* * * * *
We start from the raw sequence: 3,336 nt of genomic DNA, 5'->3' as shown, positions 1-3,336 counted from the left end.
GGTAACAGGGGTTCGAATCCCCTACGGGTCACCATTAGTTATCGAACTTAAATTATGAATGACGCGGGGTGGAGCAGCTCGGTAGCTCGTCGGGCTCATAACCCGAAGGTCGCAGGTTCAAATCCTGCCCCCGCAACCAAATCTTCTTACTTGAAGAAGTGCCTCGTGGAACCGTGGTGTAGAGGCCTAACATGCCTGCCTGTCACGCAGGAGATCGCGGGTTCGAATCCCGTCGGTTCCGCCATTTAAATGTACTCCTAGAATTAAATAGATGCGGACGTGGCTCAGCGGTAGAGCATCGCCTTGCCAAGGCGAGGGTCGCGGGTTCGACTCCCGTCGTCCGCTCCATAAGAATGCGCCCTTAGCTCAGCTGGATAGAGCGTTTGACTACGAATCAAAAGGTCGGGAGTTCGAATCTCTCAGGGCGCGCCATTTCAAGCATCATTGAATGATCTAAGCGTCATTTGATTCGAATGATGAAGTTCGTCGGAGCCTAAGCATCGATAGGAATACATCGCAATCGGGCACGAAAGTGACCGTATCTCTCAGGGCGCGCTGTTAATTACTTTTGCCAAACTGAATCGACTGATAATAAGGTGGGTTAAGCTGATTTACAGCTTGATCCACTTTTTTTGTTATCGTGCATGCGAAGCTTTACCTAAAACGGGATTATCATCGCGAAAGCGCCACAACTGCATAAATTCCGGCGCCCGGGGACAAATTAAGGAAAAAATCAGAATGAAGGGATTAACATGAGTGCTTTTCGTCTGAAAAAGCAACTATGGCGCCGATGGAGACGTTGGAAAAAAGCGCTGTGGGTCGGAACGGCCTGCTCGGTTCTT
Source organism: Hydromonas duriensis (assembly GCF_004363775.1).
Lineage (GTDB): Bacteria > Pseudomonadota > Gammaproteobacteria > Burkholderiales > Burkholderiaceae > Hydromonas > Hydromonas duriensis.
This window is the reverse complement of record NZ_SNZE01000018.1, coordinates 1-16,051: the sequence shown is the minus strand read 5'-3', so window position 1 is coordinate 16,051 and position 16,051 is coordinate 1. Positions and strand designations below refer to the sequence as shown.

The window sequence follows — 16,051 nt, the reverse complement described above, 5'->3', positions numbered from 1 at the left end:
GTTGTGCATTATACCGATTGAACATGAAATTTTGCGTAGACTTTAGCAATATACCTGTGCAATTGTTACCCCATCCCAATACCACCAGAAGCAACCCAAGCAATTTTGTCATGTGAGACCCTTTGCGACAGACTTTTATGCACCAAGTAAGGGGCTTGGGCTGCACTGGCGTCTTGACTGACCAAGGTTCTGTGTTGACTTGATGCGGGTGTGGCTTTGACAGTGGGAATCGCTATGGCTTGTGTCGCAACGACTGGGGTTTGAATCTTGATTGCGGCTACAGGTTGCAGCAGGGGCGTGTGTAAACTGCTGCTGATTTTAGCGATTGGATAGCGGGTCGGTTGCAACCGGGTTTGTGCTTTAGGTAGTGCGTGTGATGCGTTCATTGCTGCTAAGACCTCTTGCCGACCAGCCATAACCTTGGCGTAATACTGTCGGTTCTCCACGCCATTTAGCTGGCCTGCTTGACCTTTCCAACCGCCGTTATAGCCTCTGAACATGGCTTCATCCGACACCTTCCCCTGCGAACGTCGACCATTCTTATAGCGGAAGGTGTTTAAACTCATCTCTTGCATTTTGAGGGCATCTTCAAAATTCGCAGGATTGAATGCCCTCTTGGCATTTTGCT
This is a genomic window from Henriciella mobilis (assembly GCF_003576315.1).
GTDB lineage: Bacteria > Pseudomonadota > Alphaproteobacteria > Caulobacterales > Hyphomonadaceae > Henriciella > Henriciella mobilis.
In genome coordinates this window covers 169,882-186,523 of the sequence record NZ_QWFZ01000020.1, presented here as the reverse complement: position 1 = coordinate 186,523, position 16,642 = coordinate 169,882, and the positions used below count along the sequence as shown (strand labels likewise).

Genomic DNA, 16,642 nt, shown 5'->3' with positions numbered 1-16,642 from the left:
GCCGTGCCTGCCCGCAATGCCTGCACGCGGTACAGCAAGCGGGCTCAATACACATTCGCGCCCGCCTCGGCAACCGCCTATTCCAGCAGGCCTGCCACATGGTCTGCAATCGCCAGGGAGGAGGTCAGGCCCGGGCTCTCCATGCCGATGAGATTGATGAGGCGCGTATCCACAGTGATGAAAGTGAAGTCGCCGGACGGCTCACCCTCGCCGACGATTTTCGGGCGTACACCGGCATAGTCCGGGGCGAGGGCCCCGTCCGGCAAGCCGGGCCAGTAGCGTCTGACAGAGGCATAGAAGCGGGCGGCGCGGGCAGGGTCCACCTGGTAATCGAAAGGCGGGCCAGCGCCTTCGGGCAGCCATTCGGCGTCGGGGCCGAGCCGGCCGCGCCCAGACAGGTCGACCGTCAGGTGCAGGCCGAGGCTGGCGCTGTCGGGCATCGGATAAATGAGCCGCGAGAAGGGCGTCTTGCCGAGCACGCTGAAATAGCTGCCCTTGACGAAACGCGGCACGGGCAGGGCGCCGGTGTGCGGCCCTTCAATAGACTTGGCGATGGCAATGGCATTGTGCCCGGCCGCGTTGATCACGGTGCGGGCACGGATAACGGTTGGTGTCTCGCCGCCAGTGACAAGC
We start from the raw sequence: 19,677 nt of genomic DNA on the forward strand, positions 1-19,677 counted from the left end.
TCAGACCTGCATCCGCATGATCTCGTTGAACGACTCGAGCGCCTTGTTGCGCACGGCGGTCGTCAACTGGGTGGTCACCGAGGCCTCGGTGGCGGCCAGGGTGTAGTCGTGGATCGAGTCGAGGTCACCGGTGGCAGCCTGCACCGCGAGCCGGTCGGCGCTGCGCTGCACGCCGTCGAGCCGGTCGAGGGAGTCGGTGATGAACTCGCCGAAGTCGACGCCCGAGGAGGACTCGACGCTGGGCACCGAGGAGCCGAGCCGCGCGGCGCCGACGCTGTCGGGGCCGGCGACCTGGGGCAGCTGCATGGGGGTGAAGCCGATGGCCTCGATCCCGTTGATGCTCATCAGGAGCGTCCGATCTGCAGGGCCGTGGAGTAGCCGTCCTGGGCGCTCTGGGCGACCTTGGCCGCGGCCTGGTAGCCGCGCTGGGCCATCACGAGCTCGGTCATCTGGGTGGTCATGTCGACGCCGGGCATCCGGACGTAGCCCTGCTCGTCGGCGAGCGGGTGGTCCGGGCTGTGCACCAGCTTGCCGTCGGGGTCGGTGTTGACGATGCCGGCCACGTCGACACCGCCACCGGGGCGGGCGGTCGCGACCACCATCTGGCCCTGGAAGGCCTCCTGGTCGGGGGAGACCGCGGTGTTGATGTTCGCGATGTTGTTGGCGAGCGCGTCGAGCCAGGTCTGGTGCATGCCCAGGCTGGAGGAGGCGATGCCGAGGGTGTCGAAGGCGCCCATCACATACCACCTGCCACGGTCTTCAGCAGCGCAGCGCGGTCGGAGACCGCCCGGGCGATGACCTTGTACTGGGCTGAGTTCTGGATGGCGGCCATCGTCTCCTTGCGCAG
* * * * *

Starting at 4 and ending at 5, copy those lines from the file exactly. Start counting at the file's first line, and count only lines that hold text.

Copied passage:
Lineage (GTDB): Bacteria > Pseudomonadota > Gammaproteobacteria > Burkholderiales > Burkholderiaceae > Hydromonas > Hydromonas duriensis.
This window is the reverse complement of record NZ_SNZE01000018.1, coordinates 1-16,051: the sequence shown is the minus strand read 5'-3', so window position 1 is coordinate 16,051 and position 16,051 is coordinate 1. Positions and strand designations below refer to the sequence as shown.